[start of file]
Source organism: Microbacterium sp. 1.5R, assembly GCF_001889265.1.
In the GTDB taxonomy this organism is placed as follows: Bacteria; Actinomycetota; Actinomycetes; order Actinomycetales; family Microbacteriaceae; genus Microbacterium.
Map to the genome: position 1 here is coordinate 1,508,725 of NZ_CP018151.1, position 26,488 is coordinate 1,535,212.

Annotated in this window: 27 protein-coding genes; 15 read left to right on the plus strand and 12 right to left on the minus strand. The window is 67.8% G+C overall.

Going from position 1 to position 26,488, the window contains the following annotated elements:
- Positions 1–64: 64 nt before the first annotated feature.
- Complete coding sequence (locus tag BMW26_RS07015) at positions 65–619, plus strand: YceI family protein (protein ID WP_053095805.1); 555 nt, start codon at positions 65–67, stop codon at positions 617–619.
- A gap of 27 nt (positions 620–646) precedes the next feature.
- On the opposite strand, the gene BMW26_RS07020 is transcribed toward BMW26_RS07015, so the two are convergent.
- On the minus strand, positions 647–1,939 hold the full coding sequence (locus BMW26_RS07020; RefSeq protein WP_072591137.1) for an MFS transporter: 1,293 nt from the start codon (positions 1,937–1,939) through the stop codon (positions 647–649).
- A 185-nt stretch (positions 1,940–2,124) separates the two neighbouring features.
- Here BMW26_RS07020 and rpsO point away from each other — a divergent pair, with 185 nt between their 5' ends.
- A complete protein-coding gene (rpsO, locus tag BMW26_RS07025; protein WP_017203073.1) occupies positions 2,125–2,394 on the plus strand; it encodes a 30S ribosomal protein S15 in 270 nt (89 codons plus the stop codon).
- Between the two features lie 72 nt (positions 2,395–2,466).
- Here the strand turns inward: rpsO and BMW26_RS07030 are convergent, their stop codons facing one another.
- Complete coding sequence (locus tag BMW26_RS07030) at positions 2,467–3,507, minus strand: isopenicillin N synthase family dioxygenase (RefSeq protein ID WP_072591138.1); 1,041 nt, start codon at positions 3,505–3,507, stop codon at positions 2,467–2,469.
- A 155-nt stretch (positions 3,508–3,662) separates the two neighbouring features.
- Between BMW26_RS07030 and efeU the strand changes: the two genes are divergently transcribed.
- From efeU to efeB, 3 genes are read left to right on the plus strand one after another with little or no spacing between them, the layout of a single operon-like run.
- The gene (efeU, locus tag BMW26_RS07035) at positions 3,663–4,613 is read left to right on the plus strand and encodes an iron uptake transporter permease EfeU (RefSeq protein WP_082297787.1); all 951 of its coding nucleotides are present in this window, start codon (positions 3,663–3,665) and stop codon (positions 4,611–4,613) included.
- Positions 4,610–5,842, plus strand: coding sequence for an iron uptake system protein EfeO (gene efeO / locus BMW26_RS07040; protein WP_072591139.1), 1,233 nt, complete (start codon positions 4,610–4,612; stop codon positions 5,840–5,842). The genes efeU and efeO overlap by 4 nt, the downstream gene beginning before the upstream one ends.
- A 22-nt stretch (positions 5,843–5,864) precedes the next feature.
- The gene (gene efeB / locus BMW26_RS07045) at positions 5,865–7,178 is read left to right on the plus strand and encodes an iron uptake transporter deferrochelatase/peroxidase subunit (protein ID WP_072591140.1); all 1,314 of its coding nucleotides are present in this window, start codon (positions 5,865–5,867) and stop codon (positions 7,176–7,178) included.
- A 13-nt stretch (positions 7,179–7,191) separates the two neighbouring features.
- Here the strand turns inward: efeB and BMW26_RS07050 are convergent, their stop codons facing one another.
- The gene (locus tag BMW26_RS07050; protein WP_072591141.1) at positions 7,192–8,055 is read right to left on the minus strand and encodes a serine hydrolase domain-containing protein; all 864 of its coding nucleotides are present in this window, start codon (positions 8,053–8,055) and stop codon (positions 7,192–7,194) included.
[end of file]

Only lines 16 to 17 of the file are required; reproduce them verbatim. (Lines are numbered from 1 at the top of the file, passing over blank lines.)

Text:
- Complete coding sequence (locus tag BMW26_RS07030) at positions 2,467–3,507, minus strand: isopenicillin N synthase family dioxygenase (RefSeq protein ID WP_072591138.1); 1,041 nt, start codon at positions 3,505–3,507, stop codon at positions 2,467–2,469.
- A 155-nt stretch (positions 3,508–3,662) separates the two neighbouring features.